Morgan Cappa is a member of the class of 2021. She is a Statistics major with a minor in Italian Studies, having completed the Clare Boothe Luce 2020 Summer Fellowship specified for women in STEM. Morgan hopes to continue onto a graduate program in statistics, for which the statistical skills and knowledge gained from this research project will be incredibly useful. Morgan will also be able to expand on her research conducted during the summer fellowship during the 2020-2021 school year as the focus of her Senior Year Independent Project.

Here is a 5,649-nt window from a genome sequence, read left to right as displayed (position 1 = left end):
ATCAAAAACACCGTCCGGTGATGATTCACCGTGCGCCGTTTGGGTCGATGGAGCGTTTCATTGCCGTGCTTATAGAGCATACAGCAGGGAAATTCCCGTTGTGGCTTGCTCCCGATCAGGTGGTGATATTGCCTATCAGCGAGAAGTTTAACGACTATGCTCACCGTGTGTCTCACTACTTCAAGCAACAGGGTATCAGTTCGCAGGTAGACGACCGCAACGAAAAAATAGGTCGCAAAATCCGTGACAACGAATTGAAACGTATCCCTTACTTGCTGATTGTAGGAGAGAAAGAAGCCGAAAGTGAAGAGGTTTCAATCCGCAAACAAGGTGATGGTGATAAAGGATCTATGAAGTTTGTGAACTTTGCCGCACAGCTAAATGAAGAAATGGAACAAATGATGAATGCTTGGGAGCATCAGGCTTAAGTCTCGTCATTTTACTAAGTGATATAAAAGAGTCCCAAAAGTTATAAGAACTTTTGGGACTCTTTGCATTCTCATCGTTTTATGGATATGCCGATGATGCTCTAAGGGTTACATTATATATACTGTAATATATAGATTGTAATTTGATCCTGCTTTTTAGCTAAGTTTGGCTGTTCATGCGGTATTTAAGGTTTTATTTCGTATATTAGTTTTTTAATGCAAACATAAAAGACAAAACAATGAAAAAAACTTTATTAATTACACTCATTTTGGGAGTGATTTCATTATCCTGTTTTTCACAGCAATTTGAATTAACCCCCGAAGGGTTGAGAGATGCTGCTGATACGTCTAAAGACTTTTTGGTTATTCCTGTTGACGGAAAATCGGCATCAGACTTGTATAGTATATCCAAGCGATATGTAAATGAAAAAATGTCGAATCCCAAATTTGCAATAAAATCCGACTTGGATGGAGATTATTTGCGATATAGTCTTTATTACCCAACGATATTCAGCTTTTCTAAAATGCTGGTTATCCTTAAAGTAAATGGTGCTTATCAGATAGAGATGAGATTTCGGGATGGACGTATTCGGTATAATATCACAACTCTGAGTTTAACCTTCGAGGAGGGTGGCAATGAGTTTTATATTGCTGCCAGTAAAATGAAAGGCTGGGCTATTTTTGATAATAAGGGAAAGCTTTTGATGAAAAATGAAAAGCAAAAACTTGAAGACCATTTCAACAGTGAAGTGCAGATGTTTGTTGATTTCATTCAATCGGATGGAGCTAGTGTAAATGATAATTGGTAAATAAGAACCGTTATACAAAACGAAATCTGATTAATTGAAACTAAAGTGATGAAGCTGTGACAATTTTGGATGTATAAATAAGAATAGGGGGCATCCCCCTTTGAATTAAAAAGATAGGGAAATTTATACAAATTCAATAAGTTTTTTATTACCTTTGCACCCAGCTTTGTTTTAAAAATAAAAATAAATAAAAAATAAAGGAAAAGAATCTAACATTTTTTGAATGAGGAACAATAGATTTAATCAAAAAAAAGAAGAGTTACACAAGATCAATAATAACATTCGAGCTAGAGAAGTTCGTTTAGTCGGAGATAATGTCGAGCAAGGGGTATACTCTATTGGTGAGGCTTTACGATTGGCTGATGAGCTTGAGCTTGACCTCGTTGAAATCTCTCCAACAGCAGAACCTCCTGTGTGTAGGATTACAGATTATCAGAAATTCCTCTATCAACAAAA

The Office was a culturally influential American comedy show that followed the lives and office interaction of a group of paper company workers, both male and female. The original research questions for the project were: “What is the balance of gender dialogue for each season and the episodes within each season?” and “What is the balance of character complexity for men and women throughout the series?” By exploring these topics through the lens of this show, the goal was to identify possible similar trends of gender representation across the entertainment industry as a whole. Using tidying of data, text mining, and minimal topic modeling, it was ultimately able to be determined that there is a clear difference between female and male representation in The Office, with the data showing male characters having a higher amount of dialogue for both seasons and individual episodes on average. The data also strongly suggests that there is a difference both in male and female character development over time, as well as the general topics of conversation for both genders. The evidence obtained through this research suggests that there is a difference in male and female representation for The Office, and is in line with similar studies conducted on the topic, therefore suggesting a greater trend of female underrepresentation in the media industry.